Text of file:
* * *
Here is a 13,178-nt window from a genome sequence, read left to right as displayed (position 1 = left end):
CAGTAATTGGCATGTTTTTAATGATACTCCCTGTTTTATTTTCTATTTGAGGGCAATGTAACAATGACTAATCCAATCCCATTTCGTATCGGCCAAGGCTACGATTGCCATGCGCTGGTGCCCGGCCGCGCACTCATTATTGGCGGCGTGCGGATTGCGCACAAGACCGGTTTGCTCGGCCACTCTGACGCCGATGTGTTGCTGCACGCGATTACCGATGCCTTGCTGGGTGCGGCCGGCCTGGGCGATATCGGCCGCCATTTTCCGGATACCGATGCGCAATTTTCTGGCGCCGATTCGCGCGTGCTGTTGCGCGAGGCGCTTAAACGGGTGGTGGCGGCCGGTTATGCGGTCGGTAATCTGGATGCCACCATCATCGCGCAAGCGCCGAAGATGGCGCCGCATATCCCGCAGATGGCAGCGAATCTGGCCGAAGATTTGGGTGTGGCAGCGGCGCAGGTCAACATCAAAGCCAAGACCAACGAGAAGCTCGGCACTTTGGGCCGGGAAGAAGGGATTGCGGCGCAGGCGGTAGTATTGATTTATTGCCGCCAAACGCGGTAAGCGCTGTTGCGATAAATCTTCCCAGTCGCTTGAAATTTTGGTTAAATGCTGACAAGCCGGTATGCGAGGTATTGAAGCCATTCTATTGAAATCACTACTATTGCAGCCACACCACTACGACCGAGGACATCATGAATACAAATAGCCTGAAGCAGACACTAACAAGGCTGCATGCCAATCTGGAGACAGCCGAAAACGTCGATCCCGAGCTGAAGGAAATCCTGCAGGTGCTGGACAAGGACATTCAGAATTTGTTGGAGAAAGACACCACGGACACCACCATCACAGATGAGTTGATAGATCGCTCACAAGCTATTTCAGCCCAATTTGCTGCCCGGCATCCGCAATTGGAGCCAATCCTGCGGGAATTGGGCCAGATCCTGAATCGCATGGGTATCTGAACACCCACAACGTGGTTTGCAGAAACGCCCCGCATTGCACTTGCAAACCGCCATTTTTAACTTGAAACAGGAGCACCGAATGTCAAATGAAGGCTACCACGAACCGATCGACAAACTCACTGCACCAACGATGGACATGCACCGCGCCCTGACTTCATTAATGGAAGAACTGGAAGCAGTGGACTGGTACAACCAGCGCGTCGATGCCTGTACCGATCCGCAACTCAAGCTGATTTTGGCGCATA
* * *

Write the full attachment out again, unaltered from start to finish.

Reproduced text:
Here is a 13,178-nt window from a genome sequence, read left to right as displayed (position 1 = left end):
CAGTAATTGGCATGTTTTTAATGATACTCCCTGTTTTATTTTCTATTTGAGGGCAATGTAACAATGACTAATCCAATCCCATTTCGTATCGGCCAAGGCTACGATTGCCATGCGCTGGTGCCCGGCCGCGCACTCATTATTGGCGGCGTGCGGATTGCGCACAAGACCGGTTTGCTCGGCCACTCTGACGCCGATGTGTTGCTGCACGCGATTACCGATGCCTTGCTGGGTGCGGCCGGCCTGGGCGATATCGGCCGCCATTTTCCGGATACCGATGCGCAATTTTCTGGCGCCGATTCGCGCGTGCTGTTGCGCGAGGCGCTTAAACGGGTGGTGGCGGCCGGTTATGCGGTCGGTAATCTGGATGCCACCATCATCGCGCAAGCGCCGAAGATGGCGCCGCATATCCCGCAGATGGCAGCGAATCTGGCCGAAGATTTGGGTGTGGCAGCGGCGCAGGTCAACATCAAAGCCAAGACCAACGAGAAGCTCGGCACTTTGGGCCGGGAAGAAGGGATTGCGGCGCAGGCGGTAGTATTGATTTATTGCCGCCAAACGCGGTAAGCGCTGTTGCGATAAATCTTCCCAGTCGCTTGAAATTTTGGTTAAATGCTGACAAGCCGGTATGCGAGGTATTGAAGCCATTCTATTGAAATCACTACTATTGCAGCCACACCACTACGACCGAGGACATCATGAATACAAATAGCCTGAAGCAGACACTAACAAGGCTGCATGCCAATCTGGAGACAGCCGAAAACGTCGATCCCGAGCTGAAGGAAATCCTGCAGGTGCTGGACAAGGACATTCAGAATTTGTTGGAGAAAGACACCACGGACACCACCATCACAGATGAGTTGATAGATCGCTCACAAGCTATTTCAGCCCAATTTGCTGCCCGGCATCCGCAATTGGAGCCAATCCTGCGGGAATTGGGCCAGATCCTGAATCGCATGGGTATCTGAACACCCACAACGTGGTTTGCAGAAACGCCCCGCATTGCACTTGCAAACCGCCATTTTTAACTTGAAACAGGAGCACCGAATGTCAAATGAAGGCTACCACGAACCGATCGACAAACTCACTGCACCAACGATGGACATGCACCGCGCCCTGACTTCATTAATGGAAGAACTGGAAGCAGTGGACTGGTACAACCAGCGCGTCGATGCCTGTACCGATCCGCAACTCAAGCTGATTTTGGCGCATA